Sohal says the team hoped those recordings would help answer a basic question: “When patients are sitting there, or watching TV or talking with their family or waiting or being anxious, which regions of the brain are talking to each other?”
The patients agreed to keep a running log of their mood. And the team looked to see whether certain moods coincided with communication within specific networks in the brain.
The researchers thought they might find networks that were similar in a couple of people. But they were “really surprised” to learn that 13 of the 21 patients shared the same network, Sohal says.
Still, he says, it makes sense that communication between areas involved in memory and emotion would be associated with sadness. “Maybe you’re feeling down and so you start remembering times in your life when bad things have happened, or you are starting to remember those experiences and that is what is making you feel down,” he says.
The study couldn’t confirm that. It also couldn’t show whether the increase in communication was the result of a mood change or the cause of one.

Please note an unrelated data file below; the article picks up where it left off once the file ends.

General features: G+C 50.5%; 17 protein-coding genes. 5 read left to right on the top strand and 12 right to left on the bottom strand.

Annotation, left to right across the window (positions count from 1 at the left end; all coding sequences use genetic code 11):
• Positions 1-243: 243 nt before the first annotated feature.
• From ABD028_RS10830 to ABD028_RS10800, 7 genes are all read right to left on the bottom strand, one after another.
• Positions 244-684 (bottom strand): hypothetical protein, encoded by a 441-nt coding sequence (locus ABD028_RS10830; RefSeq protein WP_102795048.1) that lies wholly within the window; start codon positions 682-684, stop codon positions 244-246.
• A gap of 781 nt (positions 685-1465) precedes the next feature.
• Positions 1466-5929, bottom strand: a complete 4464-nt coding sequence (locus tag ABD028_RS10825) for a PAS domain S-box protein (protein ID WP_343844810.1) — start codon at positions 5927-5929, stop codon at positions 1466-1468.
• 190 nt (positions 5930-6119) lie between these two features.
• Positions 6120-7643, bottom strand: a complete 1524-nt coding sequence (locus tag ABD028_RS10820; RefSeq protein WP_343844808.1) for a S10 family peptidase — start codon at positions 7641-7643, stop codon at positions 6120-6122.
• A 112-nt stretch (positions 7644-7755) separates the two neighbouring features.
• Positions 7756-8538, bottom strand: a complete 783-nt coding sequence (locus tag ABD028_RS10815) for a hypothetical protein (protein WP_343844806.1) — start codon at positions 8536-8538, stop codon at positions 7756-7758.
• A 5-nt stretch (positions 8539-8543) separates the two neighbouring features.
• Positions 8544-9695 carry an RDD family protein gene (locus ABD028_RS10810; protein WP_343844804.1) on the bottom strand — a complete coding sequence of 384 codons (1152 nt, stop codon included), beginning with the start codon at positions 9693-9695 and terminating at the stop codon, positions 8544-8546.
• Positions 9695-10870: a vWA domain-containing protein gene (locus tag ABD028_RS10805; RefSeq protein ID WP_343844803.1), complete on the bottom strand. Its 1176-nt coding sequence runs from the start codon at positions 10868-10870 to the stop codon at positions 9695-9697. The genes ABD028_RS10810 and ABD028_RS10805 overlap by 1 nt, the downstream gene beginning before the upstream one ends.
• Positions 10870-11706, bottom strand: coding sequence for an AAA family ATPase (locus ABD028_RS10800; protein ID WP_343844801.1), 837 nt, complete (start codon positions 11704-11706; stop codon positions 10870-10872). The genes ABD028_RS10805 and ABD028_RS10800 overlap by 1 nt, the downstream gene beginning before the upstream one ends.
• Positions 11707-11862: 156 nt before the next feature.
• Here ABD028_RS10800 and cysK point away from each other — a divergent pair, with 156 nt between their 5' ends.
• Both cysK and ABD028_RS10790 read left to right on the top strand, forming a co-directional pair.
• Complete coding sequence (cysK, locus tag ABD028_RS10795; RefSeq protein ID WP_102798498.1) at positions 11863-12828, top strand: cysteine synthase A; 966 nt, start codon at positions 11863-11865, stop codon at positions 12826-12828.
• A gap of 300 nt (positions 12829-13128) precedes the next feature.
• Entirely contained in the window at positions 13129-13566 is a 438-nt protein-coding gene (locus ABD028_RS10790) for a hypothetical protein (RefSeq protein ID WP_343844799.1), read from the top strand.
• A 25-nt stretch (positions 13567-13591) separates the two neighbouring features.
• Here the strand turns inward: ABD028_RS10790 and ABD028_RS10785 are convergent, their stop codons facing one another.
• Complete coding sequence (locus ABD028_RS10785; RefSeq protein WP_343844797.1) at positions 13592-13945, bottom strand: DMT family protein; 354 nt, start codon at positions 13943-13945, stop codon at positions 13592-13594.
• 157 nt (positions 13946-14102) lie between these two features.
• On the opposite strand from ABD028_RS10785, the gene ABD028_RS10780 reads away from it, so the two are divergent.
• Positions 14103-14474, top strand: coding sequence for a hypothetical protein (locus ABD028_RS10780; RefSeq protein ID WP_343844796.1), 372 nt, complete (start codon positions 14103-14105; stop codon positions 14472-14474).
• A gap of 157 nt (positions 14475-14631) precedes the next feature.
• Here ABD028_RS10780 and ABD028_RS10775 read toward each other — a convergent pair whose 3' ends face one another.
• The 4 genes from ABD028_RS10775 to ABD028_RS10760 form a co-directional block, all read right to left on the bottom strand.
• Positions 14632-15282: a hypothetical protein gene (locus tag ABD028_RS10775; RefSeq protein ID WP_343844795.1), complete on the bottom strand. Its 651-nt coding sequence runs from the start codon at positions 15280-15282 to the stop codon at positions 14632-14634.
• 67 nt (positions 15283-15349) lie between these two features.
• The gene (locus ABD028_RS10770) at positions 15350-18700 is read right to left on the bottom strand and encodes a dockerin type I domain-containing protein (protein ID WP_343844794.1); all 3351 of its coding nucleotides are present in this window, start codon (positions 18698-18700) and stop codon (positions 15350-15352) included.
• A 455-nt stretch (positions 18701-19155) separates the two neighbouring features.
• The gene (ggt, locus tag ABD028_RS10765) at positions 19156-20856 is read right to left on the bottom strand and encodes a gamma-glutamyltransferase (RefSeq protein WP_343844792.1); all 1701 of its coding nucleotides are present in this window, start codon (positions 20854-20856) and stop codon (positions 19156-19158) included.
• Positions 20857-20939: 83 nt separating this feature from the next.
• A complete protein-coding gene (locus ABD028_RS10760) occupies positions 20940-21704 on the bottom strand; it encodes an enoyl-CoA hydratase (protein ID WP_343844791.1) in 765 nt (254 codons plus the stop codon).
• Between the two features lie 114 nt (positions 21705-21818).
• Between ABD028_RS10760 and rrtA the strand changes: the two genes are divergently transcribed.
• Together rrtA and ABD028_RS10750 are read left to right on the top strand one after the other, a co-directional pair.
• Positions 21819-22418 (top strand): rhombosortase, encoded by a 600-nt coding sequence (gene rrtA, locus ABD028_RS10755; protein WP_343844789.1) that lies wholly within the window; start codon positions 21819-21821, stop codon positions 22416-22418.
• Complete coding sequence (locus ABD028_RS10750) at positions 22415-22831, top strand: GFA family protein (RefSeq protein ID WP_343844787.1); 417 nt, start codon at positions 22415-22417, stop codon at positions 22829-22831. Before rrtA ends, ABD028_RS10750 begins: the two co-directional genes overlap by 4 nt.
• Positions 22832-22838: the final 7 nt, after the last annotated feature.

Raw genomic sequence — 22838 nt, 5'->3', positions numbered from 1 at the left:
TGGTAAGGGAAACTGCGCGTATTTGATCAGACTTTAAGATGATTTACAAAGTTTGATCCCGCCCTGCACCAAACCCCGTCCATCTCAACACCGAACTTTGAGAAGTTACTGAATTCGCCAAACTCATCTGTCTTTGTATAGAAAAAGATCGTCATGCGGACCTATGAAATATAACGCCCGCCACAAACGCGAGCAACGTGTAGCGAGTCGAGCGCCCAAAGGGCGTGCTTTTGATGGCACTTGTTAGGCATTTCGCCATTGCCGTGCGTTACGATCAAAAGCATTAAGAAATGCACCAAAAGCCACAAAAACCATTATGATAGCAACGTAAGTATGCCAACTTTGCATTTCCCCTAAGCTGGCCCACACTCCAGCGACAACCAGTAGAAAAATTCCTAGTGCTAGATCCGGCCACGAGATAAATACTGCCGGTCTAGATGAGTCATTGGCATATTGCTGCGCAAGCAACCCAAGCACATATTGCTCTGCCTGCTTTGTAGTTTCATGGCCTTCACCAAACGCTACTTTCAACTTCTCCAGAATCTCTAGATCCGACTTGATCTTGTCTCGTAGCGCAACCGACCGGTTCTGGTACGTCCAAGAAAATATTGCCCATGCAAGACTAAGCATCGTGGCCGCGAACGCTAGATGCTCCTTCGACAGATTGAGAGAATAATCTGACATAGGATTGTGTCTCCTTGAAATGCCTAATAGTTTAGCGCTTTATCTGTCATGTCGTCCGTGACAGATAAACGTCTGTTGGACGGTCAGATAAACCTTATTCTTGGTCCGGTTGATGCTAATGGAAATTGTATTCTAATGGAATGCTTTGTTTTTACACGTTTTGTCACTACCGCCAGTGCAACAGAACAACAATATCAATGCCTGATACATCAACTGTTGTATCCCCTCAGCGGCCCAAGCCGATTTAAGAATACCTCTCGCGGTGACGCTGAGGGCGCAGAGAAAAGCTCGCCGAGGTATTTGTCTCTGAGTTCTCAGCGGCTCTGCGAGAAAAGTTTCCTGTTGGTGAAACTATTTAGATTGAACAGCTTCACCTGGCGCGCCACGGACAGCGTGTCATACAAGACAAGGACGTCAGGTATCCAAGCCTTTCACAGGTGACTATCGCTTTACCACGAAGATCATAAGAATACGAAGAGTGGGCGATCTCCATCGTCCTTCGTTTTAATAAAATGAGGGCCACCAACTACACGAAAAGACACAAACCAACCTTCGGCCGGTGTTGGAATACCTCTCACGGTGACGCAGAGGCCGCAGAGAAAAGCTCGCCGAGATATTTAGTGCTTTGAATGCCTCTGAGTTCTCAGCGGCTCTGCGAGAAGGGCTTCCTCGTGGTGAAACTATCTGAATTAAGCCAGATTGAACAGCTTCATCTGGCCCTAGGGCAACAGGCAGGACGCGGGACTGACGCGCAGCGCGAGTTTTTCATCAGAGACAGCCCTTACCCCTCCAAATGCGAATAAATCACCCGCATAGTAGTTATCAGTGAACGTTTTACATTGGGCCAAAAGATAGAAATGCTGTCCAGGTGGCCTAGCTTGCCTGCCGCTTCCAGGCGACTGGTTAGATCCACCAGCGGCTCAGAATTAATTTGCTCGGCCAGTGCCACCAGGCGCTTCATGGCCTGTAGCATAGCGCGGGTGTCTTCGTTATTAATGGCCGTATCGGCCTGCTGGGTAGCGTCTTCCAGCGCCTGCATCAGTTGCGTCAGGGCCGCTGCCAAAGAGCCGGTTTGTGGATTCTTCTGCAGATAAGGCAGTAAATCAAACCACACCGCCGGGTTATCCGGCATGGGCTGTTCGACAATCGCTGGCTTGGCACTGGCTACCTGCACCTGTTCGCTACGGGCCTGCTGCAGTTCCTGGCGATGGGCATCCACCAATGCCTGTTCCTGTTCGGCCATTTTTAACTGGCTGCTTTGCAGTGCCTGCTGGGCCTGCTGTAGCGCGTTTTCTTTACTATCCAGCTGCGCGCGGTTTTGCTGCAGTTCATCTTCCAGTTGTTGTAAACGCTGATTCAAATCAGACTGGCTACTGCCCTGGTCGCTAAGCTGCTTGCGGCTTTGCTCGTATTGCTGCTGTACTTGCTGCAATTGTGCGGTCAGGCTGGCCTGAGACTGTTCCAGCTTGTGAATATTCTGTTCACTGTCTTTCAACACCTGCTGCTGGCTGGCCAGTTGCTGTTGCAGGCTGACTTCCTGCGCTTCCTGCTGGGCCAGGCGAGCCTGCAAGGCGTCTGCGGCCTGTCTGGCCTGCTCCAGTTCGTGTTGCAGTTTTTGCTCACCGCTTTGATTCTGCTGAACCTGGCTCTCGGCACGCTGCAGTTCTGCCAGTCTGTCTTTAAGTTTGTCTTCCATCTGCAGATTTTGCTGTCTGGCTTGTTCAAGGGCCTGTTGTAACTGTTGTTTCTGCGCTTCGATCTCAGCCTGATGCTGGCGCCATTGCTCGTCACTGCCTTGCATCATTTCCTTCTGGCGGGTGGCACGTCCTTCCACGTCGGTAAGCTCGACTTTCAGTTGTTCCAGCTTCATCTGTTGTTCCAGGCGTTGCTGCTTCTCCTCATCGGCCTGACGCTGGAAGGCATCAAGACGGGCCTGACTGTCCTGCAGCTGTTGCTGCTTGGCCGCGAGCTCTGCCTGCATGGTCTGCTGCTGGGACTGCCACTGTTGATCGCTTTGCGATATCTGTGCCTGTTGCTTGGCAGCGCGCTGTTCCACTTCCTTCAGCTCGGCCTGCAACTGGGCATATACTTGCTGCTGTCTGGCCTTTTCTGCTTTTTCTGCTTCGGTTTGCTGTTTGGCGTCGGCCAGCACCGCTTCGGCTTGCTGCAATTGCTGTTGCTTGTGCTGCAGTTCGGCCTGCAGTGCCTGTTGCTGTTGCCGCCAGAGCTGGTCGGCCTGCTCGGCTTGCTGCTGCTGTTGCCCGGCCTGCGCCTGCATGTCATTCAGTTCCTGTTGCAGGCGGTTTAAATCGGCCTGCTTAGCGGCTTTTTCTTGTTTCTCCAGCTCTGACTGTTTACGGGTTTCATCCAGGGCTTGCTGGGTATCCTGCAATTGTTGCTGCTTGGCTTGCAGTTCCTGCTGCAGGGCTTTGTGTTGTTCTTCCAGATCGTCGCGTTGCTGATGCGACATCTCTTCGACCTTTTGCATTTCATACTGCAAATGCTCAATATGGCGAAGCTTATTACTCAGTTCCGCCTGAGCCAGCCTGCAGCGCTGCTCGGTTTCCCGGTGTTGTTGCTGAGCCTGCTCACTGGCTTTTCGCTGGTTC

Even so, Sohal says the finding may bring comfort to people with depression.
“As a psychiatrist, it’s incredibly powerful to just be able to say to patients, ‘Hey, I know there’s something happening in your brain when you’re feeling down.’ ”
In one sense, the new study merely confirms the results of early research on animals, says Dr. Joshua Gordon, who directs the National Institute of Mental Health.
“It’s finding a circuit, a piece of the brain that we kind of already knew was involved in mood — that’s the less-than-wow part,” he says. “The wow part is that it’s in human beings.”